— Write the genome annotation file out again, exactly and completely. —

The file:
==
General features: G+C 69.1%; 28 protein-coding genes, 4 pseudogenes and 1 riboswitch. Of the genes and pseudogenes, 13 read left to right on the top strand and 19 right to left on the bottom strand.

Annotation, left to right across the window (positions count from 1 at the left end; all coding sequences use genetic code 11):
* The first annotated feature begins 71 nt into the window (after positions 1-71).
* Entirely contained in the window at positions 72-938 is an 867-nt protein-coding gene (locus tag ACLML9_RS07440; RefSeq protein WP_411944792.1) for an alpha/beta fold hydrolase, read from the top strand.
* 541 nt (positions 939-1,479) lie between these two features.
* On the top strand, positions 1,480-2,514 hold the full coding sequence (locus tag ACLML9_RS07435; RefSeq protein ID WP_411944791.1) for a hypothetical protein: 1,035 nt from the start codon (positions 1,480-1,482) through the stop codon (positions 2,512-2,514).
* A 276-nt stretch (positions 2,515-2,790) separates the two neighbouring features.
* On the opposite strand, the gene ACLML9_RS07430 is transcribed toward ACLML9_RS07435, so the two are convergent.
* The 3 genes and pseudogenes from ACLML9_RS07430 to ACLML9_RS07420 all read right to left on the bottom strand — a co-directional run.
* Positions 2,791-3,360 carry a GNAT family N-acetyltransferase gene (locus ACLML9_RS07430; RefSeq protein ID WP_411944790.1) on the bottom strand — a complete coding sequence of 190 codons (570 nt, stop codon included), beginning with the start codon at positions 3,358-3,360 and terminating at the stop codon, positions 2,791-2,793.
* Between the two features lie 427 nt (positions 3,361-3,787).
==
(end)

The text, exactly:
General features: G+C 69.1%; 28 protein-coding genes, 4 pseudogenes and 1 riboswitch. Of the genes and pseudogenes, 13 read left to right on the top strand and 19 right to left on the bottom strand.

Annotation, left to right across the window (positions count from 1 at the left end; all coding sequences use genetic code 11):
* The first annotated feature begins 71 nt into the window (after positions 1-71).
* Entirely contained in the window at positions 72-938 is an 867-nt protein-coding gene (locus tag ACLML9_RS07440; RefSeq protein WP_411944792.1) for an alpha/beta fold hydrolase, read from the top strand.
* 541 nt (positions 939-1,479) lie between these two features.
* On the top strand, positions 1,480-2,514 hold the full coding sequence (locus tag ACLML9_RS07435; RefSeq protein ID WP_411944791.1) for a hypothetical protein: 1,035 nt from the start codon (positions 1,480-1,482) through the stop codon (positions 2,512-2,514).
* A 276-nt stretch (positions 2,515-2,790) separates the two neighbouring features.
* On the opposite strand, the gene ACLML9_RS07430 is transcribed toward ACLML9_RS07435, so the two are convergent.
* The 3 genes and pseudogenes from ACLML9_RS07430 to ACLML9_RS07420 all read right to left on the bottom strand — a co-directional run.
* Positions 2,791-3,360 carry a GNAT family N-acetyltransferase gene (locus ACLML9_RS07430; RefSeq protein ID WP_411944790.1) on the bottom strand — a complete coding sequence of 190 codons (570 nt, stop codon included), beginning with the start codon at positions 3,358-3,360 and terminating at the stop codon, positions 2,791-2,793.
* Between the two features lie 427 nt (positions 3,361-3,787).